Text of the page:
As classic rock's golden era reached the late '70s, arguably no star was shining brighter over America’s heartland than Ted Nugent. He'd firmly established a platinum-selling image involving a loincloth, lascivious grin, larger-than-life persona, and blazing fretboard-tickling fingers.

That led to success as one of America's top-grossing touring artists on the strength of his electrifying stage antics and a spate of radio-conquering hit singles. Nugent brought the best of both worlds together on Double Live Gonzo!, forever immortalizing the sheer power and lunacy of his concerts on vinyl.

Simply put, Nugent was on fire. His career was charging ahead, much like the great white buffalo he had mythologized in song just a few years prior. Unfortunately, so was Ted's oversized ego.

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Seeing no room under those hot concert spotlights for anyone but himself, Nugent pushed out longtime rhythm guitarist and co-lead vocalist Derek St. Holmes, who had contributed his singing talents, occasional songs (most notably "Hey Baby") and even a little star power to the fledgling Ted Nugent band during their inexorable rise to greatness between 1975 and '78.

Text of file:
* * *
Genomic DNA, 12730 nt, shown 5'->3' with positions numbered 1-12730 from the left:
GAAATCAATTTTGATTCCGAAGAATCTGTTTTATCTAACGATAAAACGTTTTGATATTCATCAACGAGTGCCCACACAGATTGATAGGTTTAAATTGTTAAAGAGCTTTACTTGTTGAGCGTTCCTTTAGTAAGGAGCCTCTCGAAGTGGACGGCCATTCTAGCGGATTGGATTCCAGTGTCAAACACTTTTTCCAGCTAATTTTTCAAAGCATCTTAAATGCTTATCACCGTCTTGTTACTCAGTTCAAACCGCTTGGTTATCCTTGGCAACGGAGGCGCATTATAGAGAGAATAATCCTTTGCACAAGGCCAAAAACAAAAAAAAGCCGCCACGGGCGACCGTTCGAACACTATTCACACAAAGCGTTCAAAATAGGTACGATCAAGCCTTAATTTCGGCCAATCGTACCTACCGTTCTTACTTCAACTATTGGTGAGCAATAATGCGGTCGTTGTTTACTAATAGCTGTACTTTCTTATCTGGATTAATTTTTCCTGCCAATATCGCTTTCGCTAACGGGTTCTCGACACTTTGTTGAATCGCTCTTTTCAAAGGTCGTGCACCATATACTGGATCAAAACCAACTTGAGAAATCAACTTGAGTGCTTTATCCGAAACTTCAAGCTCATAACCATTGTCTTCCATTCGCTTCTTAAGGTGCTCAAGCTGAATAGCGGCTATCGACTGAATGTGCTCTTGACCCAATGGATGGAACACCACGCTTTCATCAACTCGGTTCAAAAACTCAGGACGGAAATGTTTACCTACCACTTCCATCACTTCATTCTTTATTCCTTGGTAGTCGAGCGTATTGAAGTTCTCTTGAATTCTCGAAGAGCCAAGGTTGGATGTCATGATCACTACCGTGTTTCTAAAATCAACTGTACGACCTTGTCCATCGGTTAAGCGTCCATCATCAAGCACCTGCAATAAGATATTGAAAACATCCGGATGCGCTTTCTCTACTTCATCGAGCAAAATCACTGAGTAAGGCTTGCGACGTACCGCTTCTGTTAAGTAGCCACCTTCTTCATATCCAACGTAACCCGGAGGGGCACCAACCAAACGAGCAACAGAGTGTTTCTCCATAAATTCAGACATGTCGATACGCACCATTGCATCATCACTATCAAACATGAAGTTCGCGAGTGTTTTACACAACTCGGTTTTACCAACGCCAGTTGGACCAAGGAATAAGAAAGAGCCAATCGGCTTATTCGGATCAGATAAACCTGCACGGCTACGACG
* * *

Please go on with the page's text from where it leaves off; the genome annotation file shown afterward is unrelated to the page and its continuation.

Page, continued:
Listen to Ted Nugent’s ‘Need You Bad’

Replacing Co-Lead Vocalist Derek St. Holmes

Into St. Homes' boots stepped another Michigan native, Charlie Huhn. His talents seemed to have allowed the Ted Nugent band to forge ahead without missing too many beats, but history has shown that momentum – more so than music – is what carried the following Weekend Warriors to platinum stature within a week of its September 1978 release.

New songs like "One Woman," "Tight Spots" and "Good Friends and a Bottle of Wine" have hardly gone down in classic rock lore. (Just ask your average music lover who isn't a complete Ted Nugent fanatic if they can recall them.) Highlights from Weekend Warriors included the Huhn-sung title track and the urgent "Need You Bad," plus secondary standouts in "I Got the Feelin'" and "Name Your Poison." But they haven't stood the test of time like "Cat Scratch Fever" or "Stranglehold," either.

Instead, both Weekend Warriors and Ted Nugent's career began slipping from the charts not long after that initial burst of platinum excitement. The following year's State of Shock LP would have to settle for gold certification, and 1980's Scream Dream barely matched that. With the dawn of a new decade, Nugent's commercial mojo was effectively spent.

Of course, that should take nothing away from Nugent's remarkable late-'70s winning streak – up to and including the mixed results of Weekend Warriors.

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